Designing policies and programmes   for inclusive entrepreneurship      Dr. Jonathan Potter, Senior Economist      LEED Di...
Introduction: Defining entrepreneurship• Entrepreneurial activity is the enterprising human action in pursuit  of the gene...
Total Entrepreneurial Activities Index, 2007-2011                                               TEA Index, 2007-2011      ...
Attitudes towards entrepreneurship•   Regardless of whether or not you would like to become self-employed,    would it be ...
Example 1: Key barriers to youth entrepreneurship1. Lack of awareness of potential for entrepreneurship , lack   of role m...
Example 1: Key policy responses for youth1. Lack of entrepreneurship awareness and skills   • Develop entrepreneurship ski...
Example 2: Key barriers to senior entrepreneurship1. Physical and cognitive health2. State benefits and retirement income ...
Example 2: Key policy responses for seniors1. Lack of entrepreneurial awareness and attitudes   • Promote lifelong learnin...
Options for policy delivery to disadvantaged groups1.    Full integration into mainstream support     •   Advantage: easie...
Policy recommendations for reaching target groups•   Targeted, specialist support is almost always more effective than gen...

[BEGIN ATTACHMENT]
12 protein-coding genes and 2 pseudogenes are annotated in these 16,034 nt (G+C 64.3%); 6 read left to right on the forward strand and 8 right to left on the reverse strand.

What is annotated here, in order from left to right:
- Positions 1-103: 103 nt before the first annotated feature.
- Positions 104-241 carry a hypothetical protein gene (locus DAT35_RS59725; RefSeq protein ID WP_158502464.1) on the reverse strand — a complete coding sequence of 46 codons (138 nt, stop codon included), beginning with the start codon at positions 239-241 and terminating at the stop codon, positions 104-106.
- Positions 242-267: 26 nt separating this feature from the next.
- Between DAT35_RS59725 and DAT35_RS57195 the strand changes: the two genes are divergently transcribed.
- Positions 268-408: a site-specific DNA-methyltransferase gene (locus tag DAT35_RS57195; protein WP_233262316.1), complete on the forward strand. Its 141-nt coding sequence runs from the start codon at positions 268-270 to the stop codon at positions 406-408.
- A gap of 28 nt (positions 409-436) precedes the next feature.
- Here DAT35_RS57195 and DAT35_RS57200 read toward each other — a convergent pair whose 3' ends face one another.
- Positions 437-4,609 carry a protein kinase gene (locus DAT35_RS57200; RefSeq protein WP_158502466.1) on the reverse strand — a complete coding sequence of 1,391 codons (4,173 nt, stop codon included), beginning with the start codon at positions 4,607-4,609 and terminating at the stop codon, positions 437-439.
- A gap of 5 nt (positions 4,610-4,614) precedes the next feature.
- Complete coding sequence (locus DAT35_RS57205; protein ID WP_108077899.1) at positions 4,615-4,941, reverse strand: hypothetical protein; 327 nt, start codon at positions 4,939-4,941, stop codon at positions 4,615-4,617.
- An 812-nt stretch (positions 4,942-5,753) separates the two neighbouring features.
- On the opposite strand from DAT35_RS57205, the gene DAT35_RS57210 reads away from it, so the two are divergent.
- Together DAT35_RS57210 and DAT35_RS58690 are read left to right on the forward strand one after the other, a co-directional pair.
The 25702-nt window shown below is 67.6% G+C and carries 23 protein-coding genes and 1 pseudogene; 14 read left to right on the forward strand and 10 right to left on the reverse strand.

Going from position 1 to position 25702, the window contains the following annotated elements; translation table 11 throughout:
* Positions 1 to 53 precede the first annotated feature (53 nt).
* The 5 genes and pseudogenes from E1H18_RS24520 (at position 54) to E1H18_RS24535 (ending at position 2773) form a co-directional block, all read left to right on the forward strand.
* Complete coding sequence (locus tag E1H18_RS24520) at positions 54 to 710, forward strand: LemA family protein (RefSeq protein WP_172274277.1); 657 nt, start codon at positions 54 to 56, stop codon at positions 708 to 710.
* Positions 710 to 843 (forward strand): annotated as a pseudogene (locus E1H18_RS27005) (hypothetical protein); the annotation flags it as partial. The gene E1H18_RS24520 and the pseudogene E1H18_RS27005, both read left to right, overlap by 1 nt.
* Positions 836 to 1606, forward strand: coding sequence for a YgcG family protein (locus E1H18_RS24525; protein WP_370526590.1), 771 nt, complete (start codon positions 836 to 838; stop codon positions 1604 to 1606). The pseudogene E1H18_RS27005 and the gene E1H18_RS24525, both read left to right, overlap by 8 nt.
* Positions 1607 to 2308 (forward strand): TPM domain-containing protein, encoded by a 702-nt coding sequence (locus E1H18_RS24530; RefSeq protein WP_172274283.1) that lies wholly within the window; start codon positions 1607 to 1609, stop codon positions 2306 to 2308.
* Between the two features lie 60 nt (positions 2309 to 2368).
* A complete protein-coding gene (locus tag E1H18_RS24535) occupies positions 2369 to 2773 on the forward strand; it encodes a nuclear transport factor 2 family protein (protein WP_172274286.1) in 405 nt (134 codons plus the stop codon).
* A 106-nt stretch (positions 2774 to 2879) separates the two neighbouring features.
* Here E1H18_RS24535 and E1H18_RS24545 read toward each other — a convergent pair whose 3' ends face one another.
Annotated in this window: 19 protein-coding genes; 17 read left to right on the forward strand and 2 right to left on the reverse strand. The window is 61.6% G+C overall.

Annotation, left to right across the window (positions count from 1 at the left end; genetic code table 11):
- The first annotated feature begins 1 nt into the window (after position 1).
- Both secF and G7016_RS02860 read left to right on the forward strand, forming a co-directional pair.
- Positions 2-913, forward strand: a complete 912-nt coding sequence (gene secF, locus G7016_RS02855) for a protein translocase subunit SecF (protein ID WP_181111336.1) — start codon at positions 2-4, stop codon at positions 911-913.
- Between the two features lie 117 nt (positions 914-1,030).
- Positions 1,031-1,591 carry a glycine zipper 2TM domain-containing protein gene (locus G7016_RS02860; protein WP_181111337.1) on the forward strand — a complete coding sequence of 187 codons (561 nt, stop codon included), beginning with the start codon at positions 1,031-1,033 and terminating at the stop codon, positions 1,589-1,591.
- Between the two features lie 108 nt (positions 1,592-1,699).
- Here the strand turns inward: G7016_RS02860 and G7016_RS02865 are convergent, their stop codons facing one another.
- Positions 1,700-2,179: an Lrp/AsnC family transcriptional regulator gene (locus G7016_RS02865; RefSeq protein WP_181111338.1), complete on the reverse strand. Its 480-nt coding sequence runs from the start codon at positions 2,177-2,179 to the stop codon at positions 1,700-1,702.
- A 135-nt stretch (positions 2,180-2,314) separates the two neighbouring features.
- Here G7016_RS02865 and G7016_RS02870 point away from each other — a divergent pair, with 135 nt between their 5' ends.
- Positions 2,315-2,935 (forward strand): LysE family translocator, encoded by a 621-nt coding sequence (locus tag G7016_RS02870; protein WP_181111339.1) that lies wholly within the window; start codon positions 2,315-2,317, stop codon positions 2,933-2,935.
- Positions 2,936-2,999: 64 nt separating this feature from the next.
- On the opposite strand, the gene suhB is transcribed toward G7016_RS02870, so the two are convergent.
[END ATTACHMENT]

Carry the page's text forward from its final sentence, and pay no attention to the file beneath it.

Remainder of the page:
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Designing policies and programmes for inclusive entrepreneurship by Jonathan Potter, Senior Economist, OECD LEED Programme

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Presentation from the capacity building seminar “Financing business start-up by under-represented groups”, 27-29 June 2012, Trento – Italy; organised by the Local Economic and Employment Development (LEED) Programme and its Trento Centre at the OECD in collaboration with the Directorate-General Employment, Social Affairs and Inclusion of the European Commission. See www.trento.oecd.org

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Designing policies and programmes for inclusive entrepreneurship by Jonathan Potter, Senior Economist, OECD LEED Programme

  1. 1. Designing policies and programmes for inclusive entrepreneurship Dr. Jonathan Potter, Senior Economist LEED Division, OECD
  2. 2. Introduction: Defining entrepreneurship• Entrepreneurial activity is the enterprising human action in pursuit of the generation of value, through the creation or expansion of economic activity, by identifying and exploiting new products, processes or markets• Entrepreneurship is entrepreneurial activity by business owners• Business creation is the realisation of entrepreneurship through creation of a new business entity 2